A coma or zone of gas and dust has been discovered surrounding the mega comet C/2014 UN271 (Bernardinelli-Bernstein) – and it is coming in 10 years! Space.com, citing astronomers from New Zealand, said it could be 1,000 times more massive than a conventional comet. It could be the largest comet ever discovered in recorded history.
On July 14, the LCO released an image of the comet, which showed a hazy coating encircling the nucleus. It's becoming increasingly evident that this object is a comet, not a minor planet (a fancy phrase for an asteroid).
Photos from one of the Las Cumbres Observatory's 1-meter telescopes hosted at the South African Astronomical Observatory were released on June 23 at midnight EDT. Thanks to the team that monitors images collected by the Las Cumbres Observatory (LCO). In New Zealand, it's currently afternoon.
"The other folks were asleep," recalled LCO team member Michele Bannister, of the New Zealand's University of Canterbury, in a statement released Wednesday (July 14).
However, because of the ever-present problem of satellites passing over the field of vision of telescopes, she initially thought the new imagery was a dud.
"The first image had the comet obscured by a satellite streak, and my heart sank," she continued. "But then the others were clear enough, and gosh: there it was, definitely a beautiful little fuzzy dot, not at all crisp like its neighboring stars."
A frothy coma developing at an unbelievable distance from the sun drew Bannister's attention. Bernardinelli-Bernstein was about 19 astronomical units (AU) from the sun when the image was taken. (One AU is the average distance between Earth and the sun, which is around 93 million miles or 150 million kilometers.) Saturn's orbital distance from the sun is roughly doubled. At that point in time, solar energy is a fraction of what we have today on Earth.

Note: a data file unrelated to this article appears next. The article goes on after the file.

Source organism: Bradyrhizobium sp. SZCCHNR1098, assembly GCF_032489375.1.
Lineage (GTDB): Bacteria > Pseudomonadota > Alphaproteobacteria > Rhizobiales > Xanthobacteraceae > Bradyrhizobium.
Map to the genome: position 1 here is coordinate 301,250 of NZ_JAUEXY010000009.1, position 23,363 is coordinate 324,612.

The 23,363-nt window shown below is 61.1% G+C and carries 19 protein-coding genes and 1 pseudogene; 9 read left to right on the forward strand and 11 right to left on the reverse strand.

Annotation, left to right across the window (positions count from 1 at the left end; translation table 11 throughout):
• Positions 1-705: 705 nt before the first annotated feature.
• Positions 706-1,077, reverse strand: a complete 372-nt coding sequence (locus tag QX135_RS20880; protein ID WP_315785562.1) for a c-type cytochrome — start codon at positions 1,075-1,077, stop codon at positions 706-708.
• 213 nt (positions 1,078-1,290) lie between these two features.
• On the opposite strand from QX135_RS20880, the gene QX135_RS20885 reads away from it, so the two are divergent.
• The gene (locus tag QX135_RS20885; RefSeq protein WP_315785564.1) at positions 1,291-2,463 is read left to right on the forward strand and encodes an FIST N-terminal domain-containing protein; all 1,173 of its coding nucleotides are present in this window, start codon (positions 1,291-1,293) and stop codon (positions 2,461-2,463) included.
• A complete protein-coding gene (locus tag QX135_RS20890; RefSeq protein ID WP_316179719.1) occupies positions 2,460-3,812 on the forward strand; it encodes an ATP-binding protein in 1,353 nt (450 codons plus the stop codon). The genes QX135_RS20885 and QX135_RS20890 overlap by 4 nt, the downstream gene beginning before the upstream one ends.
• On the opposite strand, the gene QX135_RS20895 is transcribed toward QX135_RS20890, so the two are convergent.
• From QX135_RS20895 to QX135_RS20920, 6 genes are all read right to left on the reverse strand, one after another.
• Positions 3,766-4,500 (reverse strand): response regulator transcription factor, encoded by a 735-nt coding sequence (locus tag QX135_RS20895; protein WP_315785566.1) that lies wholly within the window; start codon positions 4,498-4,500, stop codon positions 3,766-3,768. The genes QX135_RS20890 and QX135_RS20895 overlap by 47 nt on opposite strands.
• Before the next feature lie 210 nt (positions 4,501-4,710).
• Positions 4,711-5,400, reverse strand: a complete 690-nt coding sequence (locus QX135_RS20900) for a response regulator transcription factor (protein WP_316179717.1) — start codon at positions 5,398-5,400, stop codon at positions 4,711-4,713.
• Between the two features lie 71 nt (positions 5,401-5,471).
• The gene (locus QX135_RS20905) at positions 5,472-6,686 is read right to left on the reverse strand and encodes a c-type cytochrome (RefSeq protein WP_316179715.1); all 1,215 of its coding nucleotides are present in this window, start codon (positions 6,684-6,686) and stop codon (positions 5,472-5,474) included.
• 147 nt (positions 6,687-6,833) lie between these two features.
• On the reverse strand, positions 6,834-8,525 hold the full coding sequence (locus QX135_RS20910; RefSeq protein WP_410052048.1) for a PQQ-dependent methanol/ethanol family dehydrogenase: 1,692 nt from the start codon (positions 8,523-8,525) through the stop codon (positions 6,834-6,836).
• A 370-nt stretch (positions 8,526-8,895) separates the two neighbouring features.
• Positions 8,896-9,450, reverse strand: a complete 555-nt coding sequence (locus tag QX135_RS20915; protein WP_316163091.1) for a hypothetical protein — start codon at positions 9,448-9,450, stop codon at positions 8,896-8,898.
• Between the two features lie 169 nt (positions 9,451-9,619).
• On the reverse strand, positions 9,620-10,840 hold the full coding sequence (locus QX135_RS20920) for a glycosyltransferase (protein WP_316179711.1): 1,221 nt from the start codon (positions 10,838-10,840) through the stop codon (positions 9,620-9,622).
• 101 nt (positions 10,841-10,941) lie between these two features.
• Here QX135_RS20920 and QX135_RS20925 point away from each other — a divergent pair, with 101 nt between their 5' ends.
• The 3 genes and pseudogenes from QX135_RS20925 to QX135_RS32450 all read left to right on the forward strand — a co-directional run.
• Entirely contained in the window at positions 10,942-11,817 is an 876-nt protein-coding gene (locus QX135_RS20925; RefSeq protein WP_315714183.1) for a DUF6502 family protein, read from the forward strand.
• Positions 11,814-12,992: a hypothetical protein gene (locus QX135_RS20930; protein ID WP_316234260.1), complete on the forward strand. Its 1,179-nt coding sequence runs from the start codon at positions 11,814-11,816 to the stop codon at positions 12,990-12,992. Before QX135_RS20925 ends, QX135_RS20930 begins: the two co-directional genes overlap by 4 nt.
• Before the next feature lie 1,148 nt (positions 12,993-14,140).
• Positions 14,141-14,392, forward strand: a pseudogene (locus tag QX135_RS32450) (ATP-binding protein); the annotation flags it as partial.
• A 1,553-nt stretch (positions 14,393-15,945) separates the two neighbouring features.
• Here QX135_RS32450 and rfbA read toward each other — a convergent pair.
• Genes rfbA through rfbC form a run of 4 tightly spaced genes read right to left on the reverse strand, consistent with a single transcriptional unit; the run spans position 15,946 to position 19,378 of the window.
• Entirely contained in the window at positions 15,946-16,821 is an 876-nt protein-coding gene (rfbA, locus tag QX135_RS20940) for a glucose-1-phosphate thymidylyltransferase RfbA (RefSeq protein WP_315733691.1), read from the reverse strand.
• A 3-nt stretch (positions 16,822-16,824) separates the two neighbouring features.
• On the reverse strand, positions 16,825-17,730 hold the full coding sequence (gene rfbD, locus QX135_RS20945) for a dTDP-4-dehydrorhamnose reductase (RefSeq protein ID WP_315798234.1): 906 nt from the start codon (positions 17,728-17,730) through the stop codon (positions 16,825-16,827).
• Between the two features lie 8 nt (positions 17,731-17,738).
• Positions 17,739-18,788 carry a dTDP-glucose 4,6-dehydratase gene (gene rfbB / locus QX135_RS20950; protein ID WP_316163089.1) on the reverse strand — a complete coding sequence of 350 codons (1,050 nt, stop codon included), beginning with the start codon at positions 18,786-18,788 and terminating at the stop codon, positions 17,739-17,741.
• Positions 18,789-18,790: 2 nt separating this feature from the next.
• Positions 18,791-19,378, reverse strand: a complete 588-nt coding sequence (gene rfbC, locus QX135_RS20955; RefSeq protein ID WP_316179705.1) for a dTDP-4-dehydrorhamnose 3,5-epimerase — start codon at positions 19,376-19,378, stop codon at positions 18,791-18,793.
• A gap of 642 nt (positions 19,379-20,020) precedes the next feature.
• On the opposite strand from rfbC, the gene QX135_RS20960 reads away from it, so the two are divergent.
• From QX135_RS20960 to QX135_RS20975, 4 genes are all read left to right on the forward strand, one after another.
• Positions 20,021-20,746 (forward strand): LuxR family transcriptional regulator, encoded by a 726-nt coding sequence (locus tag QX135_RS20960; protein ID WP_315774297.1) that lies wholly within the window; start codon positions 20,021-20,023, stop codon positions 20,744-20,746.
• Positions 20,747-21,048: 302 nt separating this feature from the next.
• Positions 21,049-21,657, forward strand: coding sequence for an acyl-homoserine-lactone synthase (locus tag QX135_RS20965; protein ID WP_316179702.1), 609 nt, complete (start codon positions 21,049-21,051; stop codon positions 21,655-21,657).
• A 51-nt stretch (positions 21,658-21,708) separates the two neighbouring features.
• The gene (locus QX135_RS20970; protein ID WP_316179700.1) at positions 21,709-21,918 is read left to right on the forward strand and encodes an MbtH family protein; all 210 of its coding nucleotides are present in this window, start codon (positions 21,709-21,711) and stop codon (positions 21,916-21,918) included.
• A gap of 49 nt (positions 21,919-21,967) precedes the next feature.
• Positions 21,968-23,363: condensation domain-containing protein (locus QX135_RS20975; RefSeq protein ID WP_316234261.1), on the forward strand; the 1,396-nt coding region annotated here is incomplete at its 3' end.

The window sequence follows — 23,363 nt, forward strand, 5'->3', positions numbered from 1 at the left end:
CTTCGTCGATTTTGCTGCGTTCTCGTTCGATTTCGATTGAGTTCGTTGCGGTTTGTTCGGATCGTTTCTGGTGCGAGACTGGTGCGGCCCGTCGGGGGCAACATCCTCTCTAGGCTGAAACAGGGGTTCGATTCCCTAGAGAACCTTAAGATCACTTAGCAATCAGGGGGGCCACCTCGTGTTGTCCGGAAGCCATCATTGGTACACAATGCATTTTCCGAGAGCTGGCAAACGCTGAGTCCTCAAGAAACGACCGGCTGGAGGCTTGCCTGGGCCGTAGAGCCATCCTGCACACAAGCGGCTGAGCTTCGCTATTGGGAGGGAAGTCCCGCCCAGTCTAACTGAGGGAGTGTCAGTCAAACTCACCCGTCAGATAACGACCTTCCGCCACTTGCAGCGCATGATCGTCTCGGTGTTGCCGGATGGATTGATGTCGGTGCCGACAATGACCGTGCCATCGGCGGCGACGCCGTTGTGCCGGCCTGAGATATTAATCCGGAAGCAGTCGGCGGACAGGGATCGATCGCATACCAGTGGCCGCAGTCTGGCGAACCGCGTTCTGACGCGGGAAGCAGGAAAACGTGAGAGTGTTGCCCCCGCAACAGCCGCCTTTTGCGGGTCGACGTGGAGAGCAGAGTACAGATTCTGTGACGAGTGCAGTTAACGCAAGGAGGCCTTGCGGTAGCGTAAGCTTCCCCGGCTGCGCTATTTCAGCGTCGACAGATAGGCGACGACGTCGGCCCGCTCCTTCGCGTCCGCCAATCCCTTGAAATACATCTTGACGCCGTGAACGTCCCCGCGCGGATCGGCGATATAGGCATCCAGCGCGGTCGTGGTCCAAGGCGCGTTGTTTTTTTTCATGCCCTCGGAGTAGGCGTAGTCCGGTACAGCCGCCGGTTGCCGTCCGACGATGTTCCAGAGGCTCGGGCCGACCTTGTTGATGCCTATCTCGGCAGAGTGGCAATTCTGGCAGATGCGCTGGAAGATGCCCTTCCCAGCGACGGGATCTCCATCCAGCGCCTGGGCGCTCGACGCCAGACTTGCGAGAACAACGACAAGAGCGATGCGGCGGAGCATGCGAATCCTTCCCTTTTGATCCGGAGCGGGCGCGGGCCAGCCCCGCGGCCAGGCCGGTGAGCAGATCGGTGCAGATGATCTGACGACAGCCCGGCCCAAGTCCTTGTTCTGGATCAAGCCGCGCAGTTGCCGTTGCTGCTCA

The comet, on the other hand, has a lot of mass to heat up. The massive core (or nucleus) of Comet Bernardinelli-Bernstein is predicted to be more than 62 miles (100 kilometers) in diameter, which is three times larger than the next-largest comet nucleus, that of Comet Hale-Bopp. Space.com said this famous naked-eye comet passed past Earth in 1998. Bernardinelli-Bernstein, unfortunately for keen astronomers, will not be able to travel extremely close to our planet for observations.
When Is The Next Bernardinelli-Bernstein's Closest Approach?
The closest approach of Bernardinelli-Bernstein to the sun would still be beyond Saturn in 2031, Gizmodo said. But scientists have a decade to prepare. If history is any indication, telescopes on the ground and in orbit, as well as any nearby spacecraft, will stare at the comet in order to learn as much as possible about its composition and history.
The LCO's LOOK Project, which already monitors numerous comets, will continue to monitor Bernardinelli-Bernstein; the expected viewing schedule can be seen here. According to the announcement, it is likely to be of assistance because its network of telescopes allows for a "quick response" of 15 minutes whenever eruptions occur. However, LCO scopes will not be the only ones keeping an eye on things.
In the same release, LOOK member Tim Lister, an LCO staff scientist, added that there are now a huge number of surveys monitoring regions of the sky every night, such as the Zwicky Transient Facility and the planned Vera C. Rubin Observatory.
He stated that these studies could send alerts if one of the comets' brightness abruptly changes. The LCO robotic telescopes will then be triggered, providing us with more comprehensive data and a longer look at the evolving comet as the survey moves to various sky locations.
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